DETROIT ROCK CITY /
The Uncensored History of Rock 'n' Roll in America's Loudest City
by: Steve Miller
I grew up in the suburbs of Detroit and was 13 years old when I purchased my copy of The MC5's uncensored version of "Kick Out The Jams". I have written other posts on this blog about being so lucky to have been an impressionable teenager living in Detrot in 1969!
This book is an "oral history" of the Detroit Rock Scene. from the 60's all the way through to the new millennium. It's all here.....The MC5, The Stooges, Alice Cooper, Detroit, SRC, Ted Nugent, Bob Seger and many more. Here is a great review of the book that I found on Amazon.
By Suzinne Barrett VINE VOICE on August 23, 2013
Having long been a fan of Iggy and the Stooges and more recently have gotten hip to the under recognized MC5, this book was a natural choice for me. LOVE oral biography format, and Steve Miller's "Detroit Rock City" ranks among the very best. This book grabbed me on page one. Wish the photos were better (they're horribly printed), and a better job could have been done in identifying the players. Same mistake has happened in two other oral biographies I've read and enjoyed. Why not identify each and every voice, and even better give us a picture, even if it's a small one alongside each contribution? Not everybody knows who these people are. Also, if you were a fan of Creem Magazine, this book is a must read. Would have liked more about Creem and Lester Bangs, but various writers from Creem do contribute, like Dave Marsh and Jann Uhelszki. Creem, located in Detroit, offered the very best of rock journalism and music reviews and regularly blew its competitor Rolling Stone out of the water. Rolling Stone kissed a lot of butt, but Creem instead sported an authentic rock and roll attitude and never did.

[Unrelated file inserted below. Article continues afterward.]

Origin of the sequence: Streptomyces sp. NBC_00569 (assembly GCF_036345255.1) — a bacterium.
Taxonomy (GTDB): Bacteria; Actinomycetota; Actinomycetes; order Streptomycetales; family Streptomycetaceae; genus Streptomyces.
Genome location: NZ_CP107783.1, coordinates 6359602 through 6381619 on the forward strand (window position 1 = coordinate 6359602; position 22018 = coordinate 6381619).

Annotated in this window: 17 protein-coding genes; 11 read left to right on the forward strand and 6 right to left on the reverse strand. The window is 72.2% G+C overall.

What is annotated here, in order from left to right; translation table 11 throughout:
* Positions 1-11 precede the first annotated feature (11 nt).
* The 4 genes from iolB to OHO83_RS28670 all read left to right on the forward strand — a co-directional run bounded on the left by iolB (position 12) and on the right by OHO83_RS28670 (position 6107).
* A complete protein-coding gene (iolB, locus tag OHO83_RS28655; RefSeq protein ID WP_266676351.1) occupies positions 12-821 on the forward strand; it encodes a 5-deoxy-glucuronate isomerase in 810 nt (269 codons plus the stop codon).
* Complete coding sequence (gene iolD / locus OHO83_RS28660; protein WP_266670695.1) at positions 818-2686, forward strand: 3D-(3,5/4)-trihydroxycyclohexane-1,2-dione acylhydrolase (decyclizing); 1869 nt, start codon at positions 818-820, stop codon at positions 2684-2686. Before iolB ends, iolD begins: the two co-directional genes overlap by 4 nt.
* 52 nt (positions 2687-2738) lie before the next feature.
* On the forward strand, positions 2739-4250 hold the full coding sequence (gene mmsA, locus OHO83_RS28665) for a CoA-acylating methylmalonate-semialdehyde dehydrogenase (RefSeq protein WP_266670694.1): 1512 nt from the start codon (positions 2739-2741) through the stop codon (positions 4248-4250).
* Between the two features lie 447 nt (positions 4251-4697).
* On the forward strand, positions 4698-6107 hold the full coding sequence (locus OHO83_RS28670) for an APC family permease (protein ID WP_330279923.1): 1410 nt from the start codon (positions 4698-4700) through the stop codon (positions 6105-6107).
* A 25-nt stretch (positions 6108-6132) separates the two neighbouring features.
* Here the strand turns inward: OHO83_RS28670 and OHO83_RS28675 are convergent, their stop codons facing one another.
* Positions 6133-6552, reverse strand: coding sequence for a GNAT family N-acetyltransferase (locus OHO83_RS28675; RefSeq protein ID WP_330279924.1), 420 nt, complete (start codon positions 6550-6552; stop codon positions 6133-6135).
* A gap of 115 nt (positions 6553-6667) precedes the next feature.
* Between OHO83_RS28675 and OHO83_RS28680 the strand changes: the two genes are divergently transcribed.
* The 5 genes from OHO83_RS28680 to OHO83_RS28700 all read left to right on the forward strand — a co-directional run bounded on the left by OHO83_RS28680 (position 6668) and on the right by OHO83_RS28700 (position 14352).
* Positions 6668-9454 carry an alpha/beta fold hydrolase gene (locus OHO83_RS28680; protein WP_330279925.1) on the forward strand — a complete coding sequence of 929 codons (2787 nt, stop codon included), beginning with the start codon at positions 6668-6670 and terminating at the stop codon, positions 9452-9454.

Been a fairly serious music fan but even still was not aware of a good amount of the bands accounted for here. Much of the music remained central to Detroit and did not cross over to our other cities. The break out stars of the scene obviously were Alice Cooper, Mitch Ryder and the Detroit Wheels, Iggy and the Stooges, Bob Seger and Ted Nugent. Alice Cooper received the most airplay with Mitch Ryder not far behind. Much later on, Bob Seger has his moment in the sun with "Night Moves." One of the best stories, told by producer Bob Ezrin, recounts his trip to Alice Cooper and company's abandoned building rehearsal studio/hideout which reads as something out of a Steven King novel! Mitch Ryder, Wayne Kramer (of MC5), Alice Cooper and Iggy and the Stooges tell firsthand of all the craziness. Now, the next step would be a documentary because the stories in the book BEG for one. There was so much talent and energy going down in Detroit in the late 60s and also in the 70s - socially, musically and politically, and it's nothing less than a crying shame that bands like the MC5 saw very little glory for their outstanding efforts. Bad management, cheap and clueless record companies and drug abuse account for these failures. For the record, the MC5 were one of the greatest live acts ever, although that never directly translated to their records. Check them out live on youtube to see what I mean.
Anyway, a wonderful and much needed look at the Detroit rock scene. Over the years, so much attention has been given to the Motown phenomenon, leaving the co-existing rock scene in the dark. This book was seriously overdue.
|Mitch Ryder (circa the band called "Detroit")|
|Iggy and the Stooges (circa the Hollywood hazy daze|
|The Stooges 1969|